A report from a liberal magazine is drawing attention to the influence of Valerie Jarrett, President Obama's longtime top adviser. 

The following mention of a so-called enemies list has raised some eyebrows.

In the New Republic report, entitled "The Obama Whisperer," Noam Scheiber writes:

Valerie Jarrett is not above keeping a shit list—or as hers was titled, a “least constructive” list. One progressive activist recalls Jarrett holding the document during a meeting and noticing her own name on it, along with the names of others in the room. “It was kind of an honor,” the activist told me. This was not out of character for Jarrett. The woman who once resisted Emanuel’s commandment against rewarding bad behavior has often gone out of her way to suppress dissent among ideological allies and others who question the president. (A White House official says the document was prepared by a staffer acting without orders and that it is not a common practice.)

Scheiber reports that Democrats and administration officials "marvel at her influence" and are "shocked" that she's been around this long. 

When I asked a longtime source who left the Obama White House years ago for his impressions of Jarrett, he confessed that he was too fearful to speak with me, even off the record.

This is not as irrational as it sounds. Obama has said he consults Jarrett on every major decision, something current and former aides corroborate. “Her role since she has been at the White House is one of the broadest and most expansive roles that I think has ever existed in the West Wing,” says Anita Dunn, Obama’s former communications director. Broader, even, than the role of running the West Wing. This summer, the call to send Attorney General Eric Holder on a risky visit to Ferguson, Missouri, was made by exactly three people: Holder himself, the president, and Jarrett, who were vacationing together on Martha’s Vineyard.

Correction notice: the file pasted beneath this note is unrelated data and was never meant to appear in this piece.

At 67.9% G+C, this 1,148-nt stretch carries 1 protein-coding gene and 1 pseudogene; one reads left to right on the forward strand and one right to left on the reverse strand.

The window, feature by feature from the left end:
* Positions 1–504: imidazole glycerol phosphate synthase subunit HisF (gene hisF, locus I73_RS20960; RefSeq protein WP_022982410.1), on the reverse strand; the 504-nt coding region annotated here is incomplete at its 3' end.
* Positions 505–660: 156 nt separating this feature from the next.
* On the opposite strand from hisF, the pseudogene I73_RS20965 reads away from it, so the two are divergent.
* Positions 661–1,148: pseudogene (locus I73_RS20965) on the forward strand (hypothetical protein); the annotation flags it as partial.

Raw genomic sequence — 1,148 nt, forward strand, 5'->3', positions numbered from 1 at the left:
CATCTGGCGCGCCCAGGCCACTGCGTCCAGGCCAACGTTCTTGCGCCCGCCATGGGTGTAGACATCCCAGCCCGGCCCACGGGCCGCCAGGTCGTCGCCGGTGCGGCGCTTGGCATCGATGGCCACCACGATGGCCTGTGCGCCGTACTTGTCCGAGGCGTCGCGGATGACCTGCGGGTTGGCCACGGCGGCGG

On "America's Newsroom" this morning, we heard from one of those enemies of the administration: Charlie Hurt of The Washington Times. Hurt recalled an incident that happened after a 2008 presidential debate when he wrote a column for the New York Post. 

"[The column] was not negative in any way. It just simply laid out the state of play after one of the debates and sure enough my phone started ringing the next day. I got dressed down for several hours during the day and finally got kicked off the campaign plane, which is actually a point of pride for me at this point," he said.

Hurt described the incident as "puzzling" and views the Obama administration as being "incredibly sensitive" to criticism. Hurt said the fact that so few people were willing to speak on the record about Jarrett shows just how "terrified" they are.

Scheiber also reports allegations that Jarrett acts as a "spy" inside the administration, going to meetings and then "whispering to the president" about what took place.

Hurt said all administrations try to do things to get more favorable coverage in the press, but it's been taken to a new level by the current White House.

"This is steps far beyond anything we've ever seen. When I talk to old veterans who have covered administrations going back to Nixon, they say they've never seen anything like this," said Hurt, pointing out the allegations from Sharyl Attkisson that a government agency hacked her computers.

A recent Politico piece by Carol Felsenthal argued that it's time for Jarrett to be fired. 

She wrote that, "it appears that Jarrett has been more an obstructer than a facilitator over the past six years when it comes to governing, and it’s probably long past time for the president to move her gently into another role."

Watch the full discussion above.